In 2011, Rajoub represented the Palestinian Authority at a reception for Palestinian prisoners released under the terms of the deal that freed the young Israeli soldier Gilad Shalit. He praised Shalit’s kidnappers: “I say in the name of the Fatah movement – we salute those who dug the tunnel [to capture the Israeli soldier]; we salute those who captured the captive (Gilad Shalit), and salute those who guarded the captive until this deal was completed. I salute our courageous prisoners and I say to you – [I cannot] describe you, neither as heroes, nor as courageous, nor anything else. There are no words in the Arab dictionary, nor in any other dictionary, to describe you, but this modest reception is [our] utmost honor to you, your history, and your families.”
Many of the released Palestinian prisoners whom Rajoub was extolling were terrorists, presumably following in Rajoub’s own bloody footsteps.
To a Palestinian audience last November, Rajoub said (as transcribed by the Middle East Media Research Institute): “We shall only return our swords to their sheaths when the [Palestinian] state is established, your hopes are realized, and the refugees return.”
And just last month, to underscore that he would stop at nothing to destroy the Jewish state if the Palestinians had the means, Rajoub declared on the Hezbollah-affiliated television network Al Mayadeen that “I swear that if we had a nuke, we’d have used it this very morning” (as reported by the Palestinian Media Watch).
In other words, everything for Jibril Rajoub is about resisting the “enemy” Israel through all means possible. Violence is still on the table. Throwing grenades, not soccer balls, at Israelis is still a part of Rajoub’s playbook, as well as launching rockets and even using nuclear weapons if the Palestinian terrorists ever get their hands on them.
At the same time, Rajoub has exploited his Palestine Olympic Committee position to try and delegitimize Israel in the international sports world. He offered to lead a campaign to expel Israel from all international Olympic unions and committees. Sports in Palestine is “one of the methods of resistance” against Israel, Rajoub was quoted by the Jerusalem Post as saying during a seminar last year in Ramallah. In this regard, Palestinian youth had a particularly important role to play in maintaining a “permanent state of confrontation” with Israel.
In an interview with AFP, the terrorist-turned-president of the Palestine Olympic Committee boasted that “sport in Palestine is a means to achieve national goals” as well as “a tool of struggle to present the Palestinian cause.”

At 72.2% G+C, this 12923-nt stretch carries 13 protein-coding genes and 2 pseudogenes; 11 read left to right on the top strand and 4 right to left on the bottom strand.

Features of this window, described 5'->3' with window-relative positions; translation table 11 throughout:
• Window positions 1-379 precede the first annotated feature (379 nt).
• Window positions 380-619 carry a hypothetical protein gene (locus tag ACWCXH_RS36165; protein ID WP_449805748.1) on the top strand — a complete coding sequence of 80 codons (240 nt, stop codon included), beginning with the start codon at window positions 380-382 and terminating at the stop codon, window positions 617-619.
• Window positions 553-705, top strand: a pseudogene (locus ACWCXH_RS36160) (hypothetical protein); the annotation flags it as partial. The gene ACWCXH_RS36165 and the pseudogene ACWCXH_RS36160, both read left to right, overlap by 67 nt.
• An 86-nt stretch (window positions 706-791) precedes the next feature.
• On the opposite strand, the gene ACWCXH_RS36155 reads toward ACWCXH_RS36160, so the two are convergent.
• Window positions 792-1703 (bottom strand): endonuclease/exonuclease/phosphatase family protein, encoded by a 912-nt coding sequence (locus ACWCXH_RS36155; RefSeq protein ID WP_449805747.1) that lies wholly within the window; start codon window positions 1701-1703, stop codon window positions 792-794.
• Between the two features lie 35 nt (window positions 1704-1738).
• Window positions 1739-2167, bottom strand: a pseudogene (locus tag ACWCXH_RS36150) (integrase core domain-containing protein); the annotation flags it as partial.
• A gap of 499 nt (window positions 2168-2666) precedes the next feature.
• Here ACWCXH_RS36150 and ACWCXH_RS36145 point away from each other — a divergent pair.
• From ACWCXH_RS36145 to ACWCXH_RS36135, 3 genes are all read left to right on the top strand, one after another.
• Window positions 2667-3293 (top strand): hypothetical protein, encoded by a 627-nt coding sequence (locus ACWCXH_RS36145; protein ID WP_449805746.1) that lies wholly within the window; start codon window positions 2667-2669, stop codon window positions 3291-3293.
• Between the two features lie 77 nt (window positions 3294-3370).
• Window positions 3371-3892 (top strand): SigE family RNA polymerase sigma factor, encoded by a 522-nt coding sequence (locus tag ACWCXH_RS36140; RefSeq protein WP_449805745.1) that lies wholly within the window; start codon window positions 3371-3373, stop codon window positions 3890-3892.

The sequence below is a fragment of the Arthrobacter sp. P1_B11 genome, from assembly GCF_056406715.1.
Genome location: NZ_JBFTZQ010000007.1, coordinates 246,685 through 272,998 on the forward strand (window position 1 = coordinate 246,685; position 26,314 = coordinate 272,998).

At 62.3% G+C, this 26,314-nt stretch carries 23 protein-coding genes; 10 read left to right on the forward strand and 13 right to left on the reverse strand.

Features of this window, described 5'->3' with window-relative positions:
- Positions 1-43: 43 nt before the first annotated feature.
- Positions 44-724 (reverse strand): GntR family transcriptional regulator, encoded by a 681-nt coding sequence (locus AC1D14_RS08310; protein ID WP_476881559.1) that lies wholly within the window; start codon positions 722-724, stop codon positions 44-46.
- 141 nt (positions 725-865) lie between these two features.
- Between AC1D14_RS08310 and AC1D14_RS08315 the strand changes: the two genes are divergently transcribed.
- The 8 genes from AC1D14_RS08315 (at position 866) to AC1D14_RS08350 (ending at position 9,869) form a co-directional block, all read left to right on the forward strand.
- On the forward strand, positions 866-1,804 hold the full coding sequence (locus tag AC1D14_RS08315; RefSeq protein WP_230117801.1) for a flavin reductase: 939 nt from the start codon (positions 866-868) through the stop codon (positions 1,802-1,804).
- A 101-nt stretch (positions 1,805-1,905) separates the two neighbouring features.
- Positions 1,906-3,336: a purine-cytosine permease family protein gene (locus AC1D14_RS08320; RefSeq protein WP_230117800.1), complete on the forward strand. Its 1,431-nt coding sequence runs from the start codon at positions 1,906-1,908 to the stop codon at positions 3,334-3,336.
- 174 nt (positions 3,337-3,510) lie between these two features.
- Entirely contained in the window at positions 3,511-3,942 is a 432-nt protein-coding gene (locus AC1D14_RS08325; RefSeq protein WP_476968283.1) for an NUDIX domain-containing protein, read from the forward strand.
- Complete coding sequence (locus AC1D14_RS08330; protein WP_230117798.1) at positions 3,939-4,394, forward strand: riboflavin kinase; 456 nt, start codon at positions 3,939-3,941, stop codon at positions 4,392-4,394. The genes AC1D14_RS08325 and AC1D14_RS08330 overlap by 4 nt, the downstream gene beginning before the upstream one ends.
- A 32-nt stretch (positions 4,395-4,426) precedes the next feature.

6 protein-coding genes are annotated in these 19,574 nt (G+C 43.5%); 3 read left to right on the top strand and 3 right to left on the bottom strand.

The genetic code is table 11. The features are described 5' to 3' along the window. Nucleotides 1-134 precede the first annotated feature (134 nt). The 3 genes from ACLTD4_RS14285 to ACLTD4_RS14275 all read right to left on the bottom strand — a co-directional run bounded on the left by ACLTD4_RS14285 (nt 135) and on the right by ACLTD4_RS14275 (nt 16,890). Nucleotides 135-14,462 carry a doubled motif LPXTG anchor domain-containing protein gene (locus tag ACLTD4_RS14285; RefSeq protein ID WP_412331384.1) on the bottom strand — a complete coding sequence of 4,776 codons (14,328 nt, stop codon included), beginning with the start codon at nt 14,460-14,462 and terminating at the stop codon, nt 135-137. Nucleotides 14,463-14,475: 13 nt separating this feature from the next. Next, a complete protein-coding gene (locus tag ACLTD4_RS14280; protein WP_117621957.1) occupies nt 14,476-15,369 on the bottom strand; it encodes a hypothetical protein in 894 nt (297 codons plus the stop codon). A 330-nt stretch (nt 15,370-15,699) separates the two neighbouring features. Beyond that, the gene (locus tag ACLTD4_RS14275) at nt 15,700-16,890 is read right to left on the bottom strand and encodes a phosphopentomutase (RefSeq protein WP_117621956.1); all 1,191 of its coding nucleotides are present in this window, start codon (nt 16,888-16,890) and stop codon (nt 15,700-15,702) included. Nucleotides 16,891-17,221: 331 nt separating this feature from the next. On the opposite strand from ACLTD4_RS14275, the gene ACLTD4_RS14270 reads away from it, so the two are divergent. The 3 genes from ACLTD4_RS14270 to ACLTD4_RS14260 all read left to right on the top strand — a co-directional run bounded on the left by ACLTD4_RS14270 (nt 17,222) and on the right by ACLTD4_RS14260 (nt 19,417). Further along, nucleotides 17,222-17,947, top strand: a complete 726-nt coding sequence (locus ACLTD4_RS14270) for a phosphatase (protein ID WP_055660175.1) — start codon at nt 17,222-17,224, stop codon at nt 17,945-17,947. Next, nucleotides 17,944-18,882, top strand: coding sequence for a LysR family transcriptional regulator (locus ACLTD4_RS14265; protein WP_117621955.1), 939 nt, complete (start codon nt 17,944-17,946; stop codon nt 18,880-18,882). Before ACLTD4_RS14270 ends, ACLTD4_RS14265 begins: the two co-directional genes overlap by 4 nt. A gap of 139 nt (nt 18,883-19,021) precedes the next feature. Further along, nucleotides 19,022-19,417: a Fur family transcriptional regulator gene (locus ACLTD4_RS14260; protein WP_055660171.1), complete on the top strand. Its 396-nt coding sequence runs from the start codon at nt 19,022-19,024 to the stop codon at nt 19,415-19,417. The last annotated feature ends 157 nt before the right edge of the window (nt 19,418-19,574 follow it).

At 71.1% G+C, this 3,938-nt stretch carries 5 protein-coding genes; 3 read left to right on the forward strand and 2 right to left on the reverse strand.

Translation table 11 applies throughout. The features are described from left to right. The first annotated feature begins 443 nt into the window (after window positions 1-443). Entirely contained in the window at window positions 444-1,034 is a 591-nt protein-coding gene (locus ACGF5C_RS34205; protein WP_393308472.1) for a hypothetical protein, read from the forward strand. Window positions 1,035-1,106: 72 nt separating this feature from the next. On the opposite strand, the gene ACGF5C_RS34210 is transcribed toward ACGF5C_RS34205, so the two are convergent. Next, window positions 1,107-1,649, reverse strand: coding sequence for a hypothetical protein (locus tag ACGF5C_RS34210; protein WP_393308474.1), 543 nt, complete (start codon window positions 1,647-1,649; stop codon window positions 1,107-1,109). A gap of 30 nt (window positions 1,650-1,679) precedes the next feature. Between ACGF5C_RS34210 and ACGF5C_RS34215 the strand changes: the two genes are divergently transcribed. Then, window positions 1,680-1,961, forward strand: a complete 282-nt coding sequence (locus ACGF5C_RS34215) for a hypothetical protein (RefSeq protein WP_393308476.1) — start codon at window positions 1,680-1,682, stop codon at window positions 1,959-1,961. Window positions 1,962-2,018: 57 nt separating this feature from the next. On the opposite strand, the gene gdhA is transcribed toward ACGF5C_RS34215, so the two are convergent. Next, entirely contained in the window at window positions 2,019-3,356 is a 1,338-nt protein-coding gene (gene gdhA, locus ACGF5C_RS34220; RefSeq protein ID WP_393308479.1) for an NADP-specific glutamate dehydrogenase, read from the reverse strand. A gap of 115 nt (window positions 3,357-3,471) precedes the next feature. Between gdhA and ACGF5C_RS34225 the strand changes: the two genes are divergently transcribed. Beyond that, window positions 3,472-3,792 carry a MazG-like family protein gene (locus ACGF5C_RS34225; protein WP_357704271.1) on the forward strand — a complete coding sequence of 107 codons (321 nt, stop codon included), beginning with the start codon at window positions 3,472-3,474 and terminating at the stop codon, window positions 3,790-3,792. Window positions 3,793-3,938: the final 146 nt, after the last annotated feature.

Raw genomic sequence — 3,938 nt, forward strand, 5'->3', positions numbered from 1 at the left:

Playing sports for its own sake, and to promote more understanding between Palestinian and Israeli youth who may be the leaders of tomorrow, is not part of Rajoub’s agenda. Quite the contrary. During the opening of the first forum for Arab women sports journalists last year, for example, Rajoub spewed out his hatred of Jews: “I understand by normalization that the relationship between me and you will be normal, that we’ll play [sports] together and there’ll be a joint program. I say to you: Under no circumstances will there be normalization. Next time we are prepared to bring the Executive Committee in helicopters… so they will see no Jews, no Satans, no Zionist sons of bitches.”
Thus, it is no surprise that Rajoub spurns all opportunities for joint sporting events intended to foster better relationships between Israelis and Palestinians at the non-political community level. For example, he summarily rejected the invitation of the star-studded soccer team Barcelona FC to play what it described as a “bridge-building” exhibition match for “peace” this summer against a joint Israeli-Palestinian team. He claimed there were too many “obstacles” to allow a joint match. Israeli “occupation” must end first, he said in rejecting the invitation.
What does Rajoub mean by “occupation?” He tells Western audiences that he believes in a two-state solution, based on the pre-June 1967 lines, with minor adjustments. However, to his Arabic audiences, he lays out a vision that would ultimately eliminate the Jewish state altogether. “As God is my witness,” he said in 2010, “I’m sure every tract of historical Palestine between the sea and the River Jordan will return to the way it was before.”
The next time the president of the Palestinian Football Federation and the Palestine Olympic Committee, Major General Jibril Rajoub, tries to convince Western audiences of his dedication to peaceful sports and talks about throwing balls instead of grenades, it will be long past time to call foul.